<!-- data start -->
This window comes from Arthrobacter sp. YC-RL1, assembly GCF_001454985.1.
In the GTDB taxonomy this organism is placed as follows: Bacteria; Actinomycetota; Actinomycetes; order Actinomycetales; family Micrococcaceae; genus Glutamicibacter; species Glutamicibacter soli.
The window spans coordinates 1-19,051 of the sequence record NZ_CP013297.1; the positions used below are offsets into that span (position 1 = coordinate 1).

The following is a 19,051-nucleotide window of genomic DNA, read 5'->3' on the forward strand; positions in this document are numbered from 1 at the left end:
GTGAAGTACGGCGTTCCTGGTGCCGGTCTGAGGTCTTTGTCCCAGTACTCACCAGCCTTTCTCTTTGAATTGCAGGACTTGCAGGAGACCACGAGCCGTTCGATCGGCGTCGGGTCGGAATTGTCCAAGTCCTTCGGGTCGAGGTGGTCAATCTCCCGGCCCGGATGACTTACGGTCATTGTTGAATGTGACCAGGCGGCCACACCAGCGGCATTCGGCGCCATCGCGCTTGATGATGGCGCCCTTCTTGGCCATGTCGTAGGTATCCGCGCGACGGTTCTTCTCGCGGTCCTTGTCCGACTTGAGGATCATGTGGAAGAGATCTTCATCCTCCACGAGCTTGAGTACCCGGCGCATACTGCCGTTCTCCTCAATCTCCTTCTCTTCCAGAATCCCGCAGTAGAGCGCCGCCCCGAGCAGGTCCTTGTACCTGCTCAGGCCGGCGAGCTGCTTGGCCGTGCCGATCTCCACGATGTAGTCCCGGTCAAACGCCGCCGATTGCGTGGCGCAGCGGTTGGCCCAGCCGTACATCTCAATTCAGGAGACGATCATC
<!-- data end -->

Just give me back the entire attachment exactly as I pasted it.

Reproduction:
This window comes from Arthrobacter sp. YC-RL1, assembly GCF_001454985.1.
In the GTDB taxonomy this organism is placed as follows: Bacteria; Actinomycetota; Actinomycetes; order Actinomycetales; family Micrococcaceae; genus Glutamicibacter; species Glutamicibacter soli.
The window spans coordinates 1-19,051 of the sequence record NZ_CP013297.1; the positions used below are offsets into that span (position 1 = coordinate 1).

The following is a 19,051-nucleotide window of genomic DNA, read 5'->3' on the forward strand; positions in this document are numbered from 1 at the left end:
GTGAAGTACGGCGTTCCTGGTGCCGGTCTGAGGTCTTTGTCCCAGTACTCACCAGCCTTTCTCTTTGAATTGCAGGACTTGCAGGAGACCACGAGCCGTTCGATCGGCGTCGGGTCGGAATTGTCCAAGTCCTTCGGGTCGAGGTGGTCAATCTCCCGGCCCGGATGACTTACGGTCATTGTTGAATGTGACCAGGCGGCCACACCAGCGGCATTCGGCGCCATCGCGCTTGATGATGGCGCCCTTCTTGGCCATGTCGTAGGTATCCGCGCGACGGTTCTTCTCGCGGTCCTTGTCCGACTTGAGGATCATGTGGAAGAGATCTTCATCCTCCACGAGCTTGAGTACCCGGCGCATACTGCCGTTCTCCTCAATCTCCTTCTCTTCCAGAATCCCGCAGTAGAGCGCCGCCCCGAGCAGGTCCTTGTACCTGCTCAGGCCGGCGAGCTGCTTGGCCGTGCCGATCTCCACGATGTAGTCCCGGTCAAACGCCGCCGATTGCGTGGCGCAGCGGTTGGCCCAGCCGTACATCTCAATTCAGGAGACGATCATC